GARY S. GROENEWOLD, Chair, is a scientific fellow in the Energy and Environment Directorate at the Idaho National Laboratory (INL), where he has conducted research in surface chemistry, gas-phase chemistry, and analytical measurement since 1991. His research has focused on determining speciation and reactivity of radioactive and toxic metals (U, Np, Pu, Hg) and of toxic organic compounds (including VX, mustard, and sarin). Prior to 1991, Dr. Groenewold served in line management at the INL and as the technical leader for the organic analysis group. Before coming to the INL, he worked in anticancer drug discovery for Bristol-Myers and conducted research in surface chemistry during a postdoctoral fellowship at Oak Ridge National Laboratory. He received a Ph.D. in chemistry at the University of Nebraska in 1983, where he studied ion molecule condensation and elimination reactions under the direction of Michael Gross. He has authored more than 130 research articles in these areas and has served on several ad hoc committees for the National Research Council (NRC).1 He currently chairs the standing Committee on Chemical Demilitarization for the National Academies of Sciences, Engineering, and Medicine.
HEREK L. CLACK is a research associate professor in the Department of Civil and Environmental Engineering at the University of Michigan. Previously, he was an associate professor in the Mechanical, Materials, and Aerospace Engineering Department at the Illinois Institute of Technology (IIT). He received his B.S. in aeronautical and astronautical engineering from the Massachusetts Institute of Technology (MIT; 1987) and his M.S. (1997) and Ph.D. (1998) degrees in mechanical engineering from the University of California, Berkeley. Prior to joining the IIT faculty, Dr. Clack was an NRC postdoctoral fellow in residence at the National Institute of Standards and Technology in Gaithersburg, Maryland (1998-1999), and a member of the technical staff at the Rocketdyne Division of Boeing Corporation (1987-1992). He is engaged in research and publication in the general area of transport phenomena within dispersions. In particular, his research addresses combustion of droplets and sprays and mercury emissions from combustion.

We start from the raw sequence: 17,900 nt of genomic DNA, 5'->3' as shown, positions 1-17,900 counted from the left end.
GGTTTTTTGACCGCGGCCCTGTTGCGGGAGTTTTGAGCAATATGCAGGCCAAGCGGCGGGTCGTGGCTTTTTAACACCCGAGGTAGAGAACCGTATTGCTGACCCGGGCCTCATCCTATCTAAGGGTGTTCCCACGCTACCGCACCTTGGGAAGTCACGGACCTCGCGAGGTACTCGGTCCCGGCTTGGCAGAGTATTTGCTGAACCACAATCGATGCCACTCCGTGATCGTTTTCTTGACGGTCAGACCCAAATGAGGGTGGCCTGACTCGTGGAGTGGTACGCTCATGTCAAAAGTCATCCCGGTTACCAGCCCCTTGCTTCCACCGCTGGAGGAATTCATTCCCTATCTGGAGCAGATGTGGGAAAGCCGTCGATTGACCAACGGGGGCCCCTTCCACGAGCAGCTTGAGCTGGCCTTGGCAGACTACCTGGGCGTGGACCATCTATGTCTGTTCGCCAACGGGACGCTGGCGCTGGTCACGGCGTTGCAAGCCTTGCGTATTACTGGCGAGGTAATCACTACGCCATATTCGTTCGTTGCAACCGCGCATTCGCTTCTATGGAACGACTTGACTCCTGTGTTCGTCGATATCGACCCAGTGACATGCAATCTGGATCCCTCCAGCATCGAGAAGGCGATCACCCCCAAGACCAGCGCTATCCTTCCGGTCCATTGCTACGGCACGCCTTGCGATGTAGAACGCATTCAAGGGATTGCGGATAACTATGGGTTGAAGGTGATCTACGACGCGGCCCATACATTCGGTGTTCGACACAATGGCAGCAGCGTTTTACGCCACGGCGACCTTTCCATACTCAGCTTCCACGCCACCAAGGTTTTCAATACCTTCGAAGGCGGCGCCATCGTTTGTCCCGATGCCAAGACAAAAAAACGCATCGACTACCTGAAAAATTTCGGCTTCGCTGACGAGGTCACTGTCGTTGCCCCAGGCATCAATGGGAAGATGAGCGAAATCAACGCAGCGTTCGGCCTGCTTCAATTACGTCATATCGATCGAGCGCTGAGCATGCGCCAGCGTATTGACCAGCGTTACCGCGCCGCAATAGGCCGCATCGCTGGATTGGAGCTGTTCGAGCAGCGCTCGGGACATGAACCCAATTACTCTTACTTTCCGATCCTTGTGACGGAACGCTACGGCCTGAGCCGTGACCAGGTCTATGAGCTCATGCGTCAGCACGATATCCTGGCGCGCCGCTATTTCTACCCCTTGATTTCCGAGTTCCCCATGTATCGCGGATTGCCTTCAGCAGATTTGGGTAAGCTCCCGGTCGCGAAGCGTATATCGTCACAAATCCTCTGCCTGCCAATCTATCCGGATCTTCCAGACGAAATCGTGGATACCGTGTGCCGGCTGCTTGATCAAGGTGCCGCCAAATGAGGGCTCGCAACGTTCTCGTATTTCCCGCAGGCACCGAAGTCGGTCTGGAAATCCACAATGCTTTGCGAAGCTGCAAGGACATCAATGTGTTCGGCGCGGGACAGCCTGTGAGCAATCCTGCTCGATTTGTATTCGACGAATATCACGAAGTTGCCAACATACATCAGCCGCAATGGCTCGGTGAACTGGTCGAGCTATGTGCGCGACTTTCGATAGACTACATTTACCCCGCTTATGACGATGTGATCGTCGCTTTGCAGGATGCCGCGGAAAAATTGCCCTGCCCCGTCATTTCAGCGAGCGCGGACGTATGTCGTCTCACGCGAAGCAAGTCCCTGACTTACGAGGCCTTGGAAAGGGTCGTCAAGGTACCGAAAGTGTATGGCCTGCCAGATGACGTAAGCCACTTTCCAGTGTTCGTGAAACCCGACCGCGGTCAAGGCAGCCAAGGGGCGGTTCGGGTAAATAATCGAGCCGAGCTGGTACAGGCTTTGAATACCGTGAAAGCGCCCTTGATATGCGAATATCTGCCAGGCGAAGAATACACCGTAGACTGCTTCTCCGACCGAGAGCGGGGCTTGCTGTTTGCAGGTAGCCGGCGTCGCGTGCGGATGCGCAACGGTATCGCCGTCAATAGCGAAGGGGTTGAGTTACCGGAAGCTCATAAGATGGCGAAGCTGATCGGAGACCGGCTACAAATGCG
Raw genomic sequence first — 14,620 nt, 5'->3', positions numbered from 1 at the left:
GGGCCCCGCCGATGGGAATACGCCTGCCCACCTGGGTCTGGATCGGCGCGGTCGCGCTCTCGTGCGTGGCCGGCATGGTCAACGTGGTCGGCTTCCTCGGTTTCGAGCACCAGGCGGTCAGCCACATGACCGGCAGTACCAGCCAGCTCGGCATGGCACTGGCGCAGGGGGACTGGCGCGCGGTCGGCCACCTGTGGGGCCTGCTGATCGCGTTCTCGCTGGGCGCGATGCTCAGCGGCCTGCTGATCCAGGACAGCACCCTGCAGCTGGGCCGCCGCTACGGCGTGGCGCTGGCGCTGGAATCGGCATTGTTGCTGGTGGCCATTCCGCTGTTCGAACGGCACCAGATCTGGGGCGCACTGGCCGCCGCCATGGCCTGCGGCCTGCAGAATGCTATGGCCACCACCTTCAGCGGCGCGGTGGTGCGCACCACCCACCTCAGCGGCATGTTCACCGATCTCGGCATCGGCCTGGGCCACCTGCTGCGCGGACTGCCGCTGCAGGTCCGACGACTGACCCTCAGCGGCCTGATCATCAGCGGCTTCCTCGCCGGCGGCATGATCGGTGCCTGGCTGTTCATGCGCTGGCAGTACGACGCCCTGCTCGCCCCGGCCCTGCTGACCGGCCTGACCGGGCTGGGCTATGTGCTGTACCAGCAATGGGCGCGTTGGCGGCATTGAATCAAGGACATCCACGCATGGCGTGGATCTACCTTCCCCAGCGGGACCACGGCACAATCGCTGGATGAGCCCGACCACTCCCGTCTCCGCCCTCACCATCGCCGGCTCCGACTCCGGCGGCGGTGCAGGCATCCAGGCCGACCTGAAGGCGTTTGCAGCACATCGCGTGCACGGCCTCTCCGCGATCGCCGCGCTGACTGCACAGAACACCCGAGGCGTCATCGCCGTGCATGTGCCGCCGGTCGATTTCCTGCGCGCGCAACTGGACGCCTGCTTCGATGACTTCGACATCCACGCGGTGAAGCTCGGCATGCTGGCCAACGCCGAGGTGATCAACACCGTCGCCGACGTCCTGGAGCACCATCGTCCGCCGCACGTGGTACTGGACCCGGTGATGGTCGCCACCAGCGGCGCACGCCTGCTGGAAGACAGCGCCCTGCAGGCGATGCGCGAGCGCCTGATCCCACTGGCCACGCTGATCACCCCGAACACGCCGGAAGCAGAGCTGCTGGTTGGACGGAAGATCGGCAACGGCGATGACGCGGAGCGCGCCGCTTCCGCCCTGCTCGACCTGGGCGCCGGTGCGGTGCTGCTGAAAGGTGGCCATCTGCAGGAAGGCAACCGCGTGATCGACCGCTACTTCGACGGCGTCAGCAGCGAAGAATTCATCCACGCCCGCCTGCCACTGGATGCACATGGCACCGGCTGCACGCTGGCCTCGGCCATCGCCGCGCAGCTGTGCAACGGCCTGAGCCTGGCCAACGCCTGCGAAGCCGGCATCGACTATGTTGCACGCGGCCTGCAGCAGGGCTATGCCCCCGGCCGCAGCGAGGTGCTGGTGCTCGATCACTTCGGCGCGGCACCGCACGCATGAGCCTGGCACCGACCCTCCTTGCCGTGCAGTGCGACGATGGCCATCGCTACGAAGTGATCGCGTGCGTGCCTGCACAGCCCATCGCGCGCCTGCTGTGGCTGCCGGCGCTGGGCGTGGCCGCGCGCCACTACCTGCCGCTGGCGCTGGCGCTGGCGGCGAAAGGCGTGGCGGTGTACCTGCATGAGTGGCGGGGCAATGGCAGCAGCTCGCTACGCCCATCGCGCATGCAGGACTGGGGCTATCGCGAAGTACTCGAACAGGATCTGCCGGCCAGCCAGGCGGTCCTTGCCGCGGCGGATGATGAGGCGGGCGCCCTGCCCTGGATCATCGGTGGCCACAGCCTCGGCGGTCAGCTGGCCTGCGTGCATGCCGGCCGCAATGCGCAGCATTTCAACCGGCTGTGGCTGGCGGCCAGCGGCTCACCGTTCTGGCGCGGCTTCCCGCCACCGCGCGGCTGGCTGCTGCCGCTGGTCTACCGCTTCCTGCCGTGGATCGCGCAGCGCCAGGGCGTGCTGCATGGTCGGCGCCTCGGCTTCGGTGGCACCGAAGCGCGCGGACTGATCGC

RICHARD C. FLAGAN is the Irma and Ross McCollum/ William H. Corcoran Professor of Chemical Engineering and chair of the faculty at the California Institute of Technology (Caltech). The author of more than 340 journal articles and one book, Dr. Flagan holds 23 patents for developments in aerosol instrumentation and materials processing. His work has been honored by the Fuchs Award, jointly administered by the American Association for Aerosol Research, Gesellschaft für Aerosolforschung, and the Japan Associate for Aerosol Science and Technology; the Award for Creative Advances in Science and Technology of the American Chemical Society; and the Thomas Baron Award of the American Institute of Chemical Engineers, among others. Dr. Flagan is a member of the National Academy of Engineering (NAE). He received his B.S. in mechanical engineering from the University of Michigan in 1969 and his Ph.D., also in mechanical engineering, from MIT in 1973. Dr. Flagan joined the Caltech faculty in 1975 and developed an internationally recognized research program in environmental and nonenvironmental aerosols.
REBECCA A. HAFFENDEN currently serves part-time as a program’s attorney at Argonne National Laboratory. Her recent professional work has included work for the U.S. Department of Homeland Security to evaluate legislation and regulations associated with security vulnerabilities and providing legal expertise to programs involving federal facility site remediation and hazardous waste compliance and corrective actions. Ms. Haffenden also coauthored a working paper on the application of federal and state hazardous waste regulatory programs to waste chemical agents, in addition to